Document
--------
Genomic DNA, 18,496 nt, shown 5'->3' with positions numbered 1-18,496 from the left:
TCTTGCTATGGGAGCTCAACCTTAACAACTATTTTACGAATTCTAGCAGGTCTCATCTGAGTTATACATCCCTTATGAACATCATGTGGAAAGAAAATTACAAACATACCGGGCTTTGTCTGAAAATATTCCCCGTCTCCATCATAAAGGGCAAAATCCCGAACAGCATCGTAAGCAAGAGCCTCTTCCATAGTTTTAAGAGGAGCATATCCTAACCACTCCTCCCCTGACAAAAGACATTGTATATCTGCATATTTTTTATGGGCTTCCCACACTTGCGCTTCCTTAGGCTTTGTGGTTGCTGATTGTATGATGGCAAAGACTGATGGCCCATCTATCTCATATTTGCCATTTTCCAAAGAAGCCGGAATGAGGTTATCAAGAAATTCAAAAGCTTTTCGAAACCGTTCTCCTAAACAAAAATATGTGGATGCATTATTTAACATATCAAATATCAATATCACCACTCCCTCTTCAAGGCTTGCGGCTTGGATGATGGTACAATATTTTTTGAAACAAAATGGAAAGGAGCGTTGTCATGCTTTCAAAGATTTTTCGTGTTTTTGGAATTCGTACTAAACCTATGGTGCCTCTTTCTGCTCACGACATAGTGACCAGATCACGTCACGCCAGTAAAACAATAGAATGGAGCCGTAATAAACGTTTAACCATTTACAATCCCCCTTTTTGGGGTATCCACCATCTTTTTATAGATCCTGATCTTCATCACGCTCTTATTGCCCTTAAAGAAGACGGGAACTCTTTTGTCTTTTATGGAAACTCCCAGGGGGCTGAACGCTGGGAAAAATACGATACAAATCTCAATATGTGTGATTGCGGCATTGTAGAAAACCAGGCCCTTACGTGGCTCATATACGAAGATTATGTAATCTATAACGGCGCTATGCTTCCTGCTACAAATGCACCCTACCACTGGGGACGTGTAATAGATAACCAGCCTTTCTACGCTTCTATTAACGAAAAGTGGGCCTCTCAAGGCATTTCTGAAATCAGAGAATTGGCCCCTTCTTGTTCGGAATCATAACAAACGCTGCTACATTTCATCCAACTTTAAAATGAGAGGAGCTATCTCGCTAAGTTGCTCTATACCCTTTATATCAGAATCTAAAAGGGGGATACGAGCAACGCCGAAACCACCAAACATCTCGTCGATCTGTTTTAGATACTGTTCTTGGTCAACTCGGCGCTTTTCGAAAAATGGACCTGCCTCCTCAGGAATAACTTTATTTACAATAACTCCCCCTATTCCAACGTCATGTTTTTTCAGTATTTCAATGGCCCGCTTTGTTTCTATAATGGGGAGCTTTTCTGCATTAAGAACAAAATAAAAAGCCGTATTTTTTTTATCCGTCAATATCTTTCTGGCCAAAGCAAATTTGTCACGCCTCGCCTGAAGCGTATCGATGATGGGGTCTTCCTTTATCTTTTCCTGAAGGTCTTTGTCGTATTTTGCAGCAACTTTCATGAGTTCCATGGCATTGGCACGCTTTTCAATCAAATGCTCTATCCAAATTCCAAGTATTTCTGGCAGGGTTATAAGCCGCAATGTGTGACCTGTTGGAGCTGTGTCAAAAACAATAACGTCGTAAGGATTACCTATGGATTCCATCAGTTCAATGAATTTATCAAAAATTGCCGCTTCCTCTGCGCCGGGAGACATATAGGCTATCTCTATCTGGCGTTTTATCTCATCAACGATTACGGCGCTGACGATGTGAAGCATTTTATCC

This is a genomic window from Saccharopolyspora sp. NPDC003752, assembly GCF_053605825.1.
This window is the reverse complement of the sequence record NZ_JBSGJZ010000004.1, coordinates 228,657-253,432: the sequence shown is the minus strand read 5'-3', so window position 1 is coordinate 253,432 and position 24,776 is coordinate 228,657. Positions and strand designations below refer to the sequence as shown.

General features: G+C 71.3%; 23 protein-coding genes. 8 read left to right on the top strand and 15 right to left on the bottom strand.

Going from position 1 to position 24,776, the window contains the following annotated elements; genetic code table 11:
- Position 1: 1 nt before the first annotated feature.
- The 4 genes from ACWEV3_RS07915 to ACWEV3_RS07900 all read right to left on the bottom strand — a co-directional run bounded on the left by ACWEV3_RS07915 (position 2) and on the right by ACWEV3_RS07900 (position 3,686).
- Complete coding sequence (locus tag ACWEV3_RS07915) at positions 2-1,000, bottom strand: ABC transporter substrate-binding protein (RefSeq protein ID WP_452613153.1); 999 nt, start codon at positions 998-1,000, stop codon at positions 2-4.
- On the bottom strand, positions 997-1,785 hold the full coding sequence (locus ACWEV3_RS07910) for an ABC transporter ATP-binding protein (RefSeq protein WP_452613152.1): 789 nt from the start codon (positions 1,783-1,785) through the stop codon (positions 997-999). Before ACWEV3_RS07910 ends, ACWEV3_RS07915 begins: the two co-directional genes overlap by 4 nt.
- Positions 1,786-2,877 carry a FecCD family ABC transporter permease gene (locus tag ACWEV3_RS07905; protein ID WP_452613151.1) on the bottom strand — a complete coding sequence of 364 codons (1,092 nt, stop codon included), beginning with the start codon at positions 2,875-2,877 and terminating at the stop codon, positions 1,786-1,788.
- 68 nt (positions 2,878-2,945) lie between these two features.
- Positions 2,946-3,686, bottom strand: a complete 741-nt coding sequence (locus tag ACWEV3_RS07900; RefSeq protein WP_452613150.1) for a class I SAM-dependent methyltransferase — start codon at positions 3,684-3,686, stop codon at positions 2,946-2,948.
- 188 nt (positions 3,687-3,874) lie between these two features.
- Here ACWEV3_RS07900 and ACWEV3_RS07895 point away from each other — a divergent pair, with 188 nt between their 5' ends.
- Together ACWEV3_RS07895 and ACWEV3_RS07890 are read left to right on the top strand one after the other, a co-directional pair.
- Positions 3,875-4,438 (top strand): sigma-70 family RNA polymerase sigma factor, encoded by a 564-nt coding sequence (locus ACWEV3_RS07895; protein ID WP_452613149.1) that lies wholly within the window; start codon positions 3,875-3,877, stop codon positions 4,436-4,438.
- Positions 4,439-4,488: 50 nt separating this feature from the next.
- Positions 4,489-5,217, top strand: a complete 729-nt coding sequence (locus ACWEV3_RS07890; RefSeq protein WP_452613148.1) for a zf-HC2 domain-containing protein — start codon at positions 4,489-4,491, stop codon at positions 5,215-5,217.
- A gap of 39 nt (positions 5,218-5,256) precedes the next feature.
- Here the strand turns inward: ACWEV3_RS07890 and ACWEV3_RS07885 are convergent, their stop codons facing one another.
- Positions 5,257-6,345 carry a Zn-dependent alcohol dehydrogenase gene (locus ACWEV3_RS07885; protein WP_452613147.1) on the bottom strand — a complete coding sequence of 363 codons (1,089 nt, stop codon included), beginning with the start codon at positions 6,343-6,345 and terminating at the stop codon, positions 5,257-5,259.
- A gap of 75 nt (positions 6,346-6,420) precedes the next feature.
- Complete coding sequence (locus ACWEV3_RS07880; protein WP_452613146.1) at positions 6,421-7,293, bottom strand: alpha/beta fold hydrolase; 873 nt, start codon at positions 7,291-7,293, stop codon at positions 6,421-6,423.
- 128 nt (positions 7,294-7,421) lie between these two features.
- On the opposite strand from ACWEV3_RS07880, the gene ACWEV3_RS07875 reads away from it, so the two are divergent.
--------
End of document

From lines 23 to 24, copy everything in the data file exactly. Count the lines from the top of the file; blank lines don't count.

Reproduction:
- A gap of 75 nt (positions 6,346-6,420) precedes the next feature.
- Complete coding sequence (locus ACWEV3_RS07880; protein WP_452613146.1) at positions 6,421-7,293, bottom strand: alpha/beta fold hydrolase; 873 nt, start codon at positions 7,291-7,293, stop codon at positions 6,421-6,423.